Bowel obstruction

The digested food’s movement from your stomach into your intestines can be restricted by pancreatic cancer that invades or pushes on the duodenum, the first segment of the small intestine. Your physician could advise putting a tube (stent) within your small intestine to keep it open. In certain circumstances, it could be beneficial to have surgery to insert a temporary feeding tube or connect your stomach to a lower area in your intestines that isn't obstructed by cancer.

Types of Pancreatic Cancer

It comes in several types. The primary difference is whether they impact the exocrine or endocrine glands.

Exocrine pancreatic cancer

Enzymes produced by the exocrine glands go to the intestines and aid in the breakdown of lipids, proteins, and carbs. Exocrine glands make up the vast majority of the pancreas.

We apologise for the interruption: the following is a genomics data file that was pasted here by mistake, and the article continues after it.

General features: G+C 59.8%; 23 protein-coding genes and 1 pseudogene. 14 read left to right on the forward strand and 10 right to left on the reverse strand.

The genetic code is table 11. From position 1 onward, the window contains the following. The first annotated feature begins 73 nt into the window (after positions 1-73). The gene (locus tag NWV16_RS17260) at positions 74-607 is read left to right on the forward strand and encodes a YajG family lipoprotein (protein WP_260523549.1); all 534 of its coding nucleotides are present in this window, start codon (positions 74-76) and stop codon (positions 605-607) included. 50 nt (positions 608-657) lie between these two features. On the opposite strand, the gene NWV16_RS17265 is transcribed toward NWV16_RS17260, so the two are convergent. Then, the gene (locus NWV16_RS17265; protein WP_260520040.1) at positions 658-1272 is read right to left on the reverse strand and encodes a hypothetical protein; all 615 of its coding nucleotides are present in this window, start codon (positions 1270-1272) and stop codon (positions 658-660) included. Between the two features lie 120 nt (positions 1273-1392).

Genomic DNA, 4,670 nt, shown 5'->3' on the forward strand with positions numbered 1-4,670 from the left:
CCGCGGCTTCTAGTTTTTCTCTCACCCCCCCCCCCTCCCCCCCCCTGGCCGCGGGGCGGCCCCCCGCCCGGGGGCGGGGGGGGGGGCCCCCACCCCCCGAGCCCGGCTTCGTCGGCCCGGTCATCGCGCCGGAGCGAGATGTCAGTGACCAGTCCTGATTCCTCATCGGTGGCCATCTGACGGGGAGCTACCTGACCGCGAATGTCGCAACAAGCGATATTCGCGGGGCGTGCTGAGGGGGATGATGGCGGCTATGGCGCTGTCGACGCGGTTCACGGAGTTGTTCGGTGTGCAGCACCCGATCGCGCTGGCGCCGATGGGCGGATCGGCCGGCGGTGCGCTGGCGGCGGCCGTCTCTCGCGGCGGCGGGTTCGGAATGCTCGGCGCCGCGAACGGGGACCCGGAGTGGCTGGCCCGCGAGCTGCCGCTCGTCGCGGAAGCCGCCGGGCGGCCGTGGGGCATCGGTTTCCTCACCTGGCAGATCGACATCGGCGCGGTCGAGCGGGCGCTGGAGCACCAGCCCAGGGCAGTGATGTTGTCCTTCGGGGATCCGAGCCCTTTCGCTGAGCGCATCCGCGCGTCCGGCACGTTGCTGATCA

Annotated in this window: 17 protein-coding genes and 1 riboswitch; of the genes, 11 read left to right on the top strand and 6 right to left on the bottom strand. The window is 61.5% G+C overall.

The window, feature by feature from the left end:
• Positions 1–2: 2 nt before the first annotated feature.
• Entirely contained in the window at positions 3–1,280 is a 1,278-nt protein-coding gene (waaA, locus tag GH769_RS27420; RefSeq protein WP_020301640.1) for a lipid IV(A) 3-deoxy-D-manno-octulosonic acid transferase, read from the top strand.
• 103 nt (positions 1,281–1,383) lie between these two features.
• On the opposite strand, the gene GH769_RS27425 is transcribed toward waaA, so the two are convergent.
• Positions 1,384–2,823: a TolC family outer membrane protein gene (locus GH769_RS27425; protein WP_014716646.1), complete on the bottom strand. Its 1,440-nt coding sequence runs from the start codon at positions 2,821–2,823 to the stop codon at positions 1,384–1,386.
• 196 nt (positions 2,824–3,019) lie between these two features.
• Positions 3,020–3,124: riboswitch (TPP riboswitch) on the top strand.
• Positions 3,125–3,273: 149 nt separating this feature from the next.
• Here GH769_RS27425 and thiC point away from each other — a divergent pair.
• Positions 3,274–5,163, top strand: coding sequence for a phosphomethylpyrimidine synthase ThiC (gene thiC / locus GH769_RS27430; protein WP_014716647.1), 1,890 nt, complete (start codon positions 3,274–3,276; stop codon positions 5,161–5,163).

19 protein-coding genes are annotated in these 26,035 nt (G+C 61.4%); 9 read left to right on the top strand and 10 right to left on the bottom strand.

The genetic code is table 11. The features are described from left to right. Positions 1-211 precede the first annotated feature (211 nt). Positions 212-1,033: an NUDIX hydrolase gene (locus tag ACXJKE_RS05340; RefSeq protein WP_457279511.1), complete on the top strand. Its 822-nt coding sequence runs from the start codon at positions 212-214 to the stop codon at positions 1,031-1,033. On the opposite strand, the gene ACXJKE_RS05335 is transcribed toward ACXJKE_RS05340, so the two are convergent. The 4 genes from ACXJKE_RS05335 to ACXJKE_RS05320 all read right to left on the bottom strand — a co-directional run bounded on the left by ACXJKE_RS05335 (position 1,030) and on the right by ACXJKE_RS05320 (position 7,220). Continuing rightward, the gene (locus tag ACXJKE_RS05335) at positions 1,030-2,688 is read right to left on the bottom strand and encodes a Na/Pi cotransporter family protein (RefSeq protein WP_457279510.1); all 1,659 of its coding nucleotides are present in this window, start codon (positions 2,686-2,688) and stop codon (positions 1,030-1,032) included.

The following type of cancer can have an impact on exocrine function

  • Adenocarcinomas
  • Acinar cell carcinomas
  • Cystic tumours

The majority of pancreatic cancers impair exocrine activity.

Endocrine pancreatic cancer

The islets of Langerhans, which are condensed groups of cells, are the endocrine glands. They cause the bloodstream to produce the hormones glucagon and insulin. They assist in controlling blood sugar levels there. Diabetes can develop as a result of these glandular issues.